Lo Ra
4 min readMar 15, 2022

Since moving across the country from my family, my returns are typically an overwhelming combination of relief and yearning… quickly followed by an itching need to escape. When I was younger, escape was long nights locked away in my bedroom, reading or writing smut and obsessing over the collection of music on my iPod nano (It was lime green and one of my most prized possessions). The door between me and the ruckus of my insular family universe allowed me to breathe. To take a moment in the only space I called my own to dream of my life as the fierce, independent woman I hoped I would eventually be. Escape was my pathway to transformation, without resources or space to find it otherwise.

During my latest visit home, I spent most of my family’s holiday celebration curled into the darkest corner of my sister’s house with my 12-year-old niece. I was jet-lagged and needed a break from socializing (how do people even do this group stuff anymore??), and I knew the prospect of juicy, middle school gossip would lighten the mood of my night. Our conversation touched on the expected topics of crushes and frenemies, and her latest discovery of The Vampire Diaries (cue dramatized, Ian-Somerhalder-induced swoon).

After an exciting bout of pre-teen angst, we eventually landed on the perennial topic of family and our shared experiences. We exchanged tales of loneliness and confusion, trading perspectives on complex family dynamics and laugh-crying at memories I didn’t realize she was old enough to remember. As our conversation went on, I felt her sink further into her seat. I recognized the worry in her eyes, the look of uncertainty and tension via tears that couldn’t be held back.

At some point, she said to me, “I just feel like it is so hard to be going through all of this stuff at this age, without the skills to deal with it all.” Her words were so simple yet so profound, and I found myself feeling that crunchy sensation in my chest whenever something hits a little too close to home. All parts of myself were unanimous in the response: I know exaaactly what you mean.

When I recall my own pre-teen psyche, I see flashes of slammed doors, Wattpad-fueled breakdowns, and the triple-layered shirts I hoped would conceal the tummy I wasn’t ready to love.


I taste the chaos / anguish blend that those of us existing in families with a few too many people still in need of healing are all too familiar with, and my desperate attempt to dull its sensation on my tongue.


I see myself — the young, Black, neurodivergent girl with a little too much trauma to see the world like the other kids at my mostly white school in my mostly white city. My niece. Dreaming of cross-country refuge and finally making sense of it all.


I learned the art of escape long before I could put language to what was happening. As I sit with these thoughts now, I am left to ask myself: what has really changed?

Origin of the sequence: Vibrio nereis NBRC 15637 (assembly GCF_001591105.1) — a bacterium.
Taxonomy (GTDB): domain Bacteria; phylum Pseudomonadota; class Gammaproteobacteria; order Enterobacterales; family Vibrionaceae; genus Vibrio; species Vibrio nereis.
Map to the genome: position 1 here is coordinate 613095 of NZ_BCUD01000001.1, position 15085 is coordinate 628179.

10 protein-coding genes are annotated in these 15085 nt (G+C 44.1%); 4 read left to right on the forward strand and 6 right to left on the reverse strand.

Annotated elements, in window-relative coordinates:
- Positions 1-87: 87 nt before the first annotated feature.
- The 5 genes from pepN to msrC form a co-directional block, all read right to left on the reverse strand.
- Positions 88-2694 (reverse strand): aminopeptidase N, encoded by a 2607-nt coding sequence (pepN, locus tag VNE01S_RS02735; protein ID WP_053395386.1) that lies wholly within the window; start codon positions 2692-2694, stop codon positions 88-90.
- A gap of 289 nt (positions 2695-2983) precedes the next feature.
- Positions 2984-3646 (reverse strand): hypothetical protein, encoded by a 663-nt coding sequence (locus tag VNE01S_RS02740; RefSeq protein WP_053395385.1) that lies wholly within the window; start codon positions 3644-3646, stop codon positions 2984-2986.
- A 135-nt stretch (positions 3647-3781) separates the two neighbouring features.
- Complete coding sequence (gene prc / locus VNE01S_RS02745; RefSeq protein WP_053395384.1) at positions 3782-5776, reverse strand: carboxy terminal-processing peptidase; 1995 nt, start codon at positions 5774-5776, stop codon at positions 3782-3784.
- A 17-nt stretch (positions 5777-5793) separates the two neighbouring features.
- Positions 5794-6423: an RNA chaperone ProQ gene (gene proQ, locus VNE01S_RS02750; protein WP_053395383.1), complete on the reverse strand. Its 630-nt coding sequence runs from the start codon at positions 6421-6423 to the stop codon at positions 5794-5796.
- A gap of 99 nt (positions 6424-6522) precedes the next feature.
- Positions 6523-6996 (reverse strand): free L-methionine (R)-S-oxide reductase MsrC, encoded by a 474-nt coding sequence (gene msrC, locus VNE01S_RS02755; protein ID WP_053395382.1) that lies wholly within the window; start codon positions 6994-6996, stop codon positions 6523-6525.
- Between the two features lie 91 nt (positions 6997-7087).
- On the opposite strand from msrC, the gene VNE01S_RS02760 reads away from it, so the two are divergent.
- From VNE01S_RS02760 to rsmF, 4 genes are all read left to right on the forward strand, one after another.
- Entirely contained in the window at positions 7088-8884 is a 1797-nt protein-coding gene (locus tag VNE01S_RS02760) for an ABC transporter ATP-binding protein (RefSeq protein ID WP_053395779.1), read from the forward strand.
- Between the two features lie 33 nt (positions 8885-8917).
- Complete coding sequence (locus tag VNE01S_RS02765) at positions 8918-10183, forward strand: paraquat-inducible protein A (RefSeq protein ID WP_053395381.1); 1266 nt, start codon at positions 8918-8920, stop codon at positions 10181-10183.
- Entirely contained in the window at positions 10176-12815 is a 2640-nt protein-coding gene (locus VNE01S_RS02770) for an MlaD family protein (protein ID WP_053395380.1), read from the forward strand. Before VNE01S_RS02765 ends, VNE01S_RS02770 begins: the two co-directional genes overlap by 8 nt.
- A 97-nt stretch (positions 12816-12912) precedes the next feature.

In this extraordinary time of social and political strife — our health and safety indebted to policies and their makers, our most vulnerable continuously forgotten and dismissed — the need for escape feels as fresh as the days when I first learned it was a possibility. And though I am an adult now (part-begrudgingly, and with the bills and therapy receipts to prove it), I still find myself in search of the skills to deal with it all. The skills to escape with purpose and intention, during a time when it is all too easy to find escape in isolation, desolation, and social-emotional scarcity.

I am in awe of my niece and the other younger people like her who seem to have a keener sense of time and space — a raw intuition I am still learning to tap into well beyond their age. As an educator and as someone with deep, familial, multi-generational bonds, I am very familiar with the ways our young people show up in this world. They see transformation as a given (a skillset they will continue to acquire) and ask questions in rebellion of their uncertainty.

They know escape is possible and push each other to wildly re-imagine: What does collective escape look like? What can collective escape feel like?

Don’t get me wrong — I have watched young people spend mind numbing hours in front of screens (hmm, this sounds familiar). But I’ve also watched young people build communal living projects on Roblox, share mental health advice on TikTok, set up weekly meetings to organize their classmates against the racism, sexism, homophobia, ableism, etc. etc. of their school administrations. Their tools for escaping are unique to their generation, and they are still figuring them out. Soon enough, their Roblox communes will become sustainable farming complexes and their TikToks will become classrooms for our socio-political revolutions. Well, if they have the resources to do it, that is.

Their curiosity and visions for collective escape are nothing new to us. This is a we-walked-so-they-can-run type of situation, but with the pressing question we must answer now, with all of our skills and language and resources: what are we going to do to make this happen?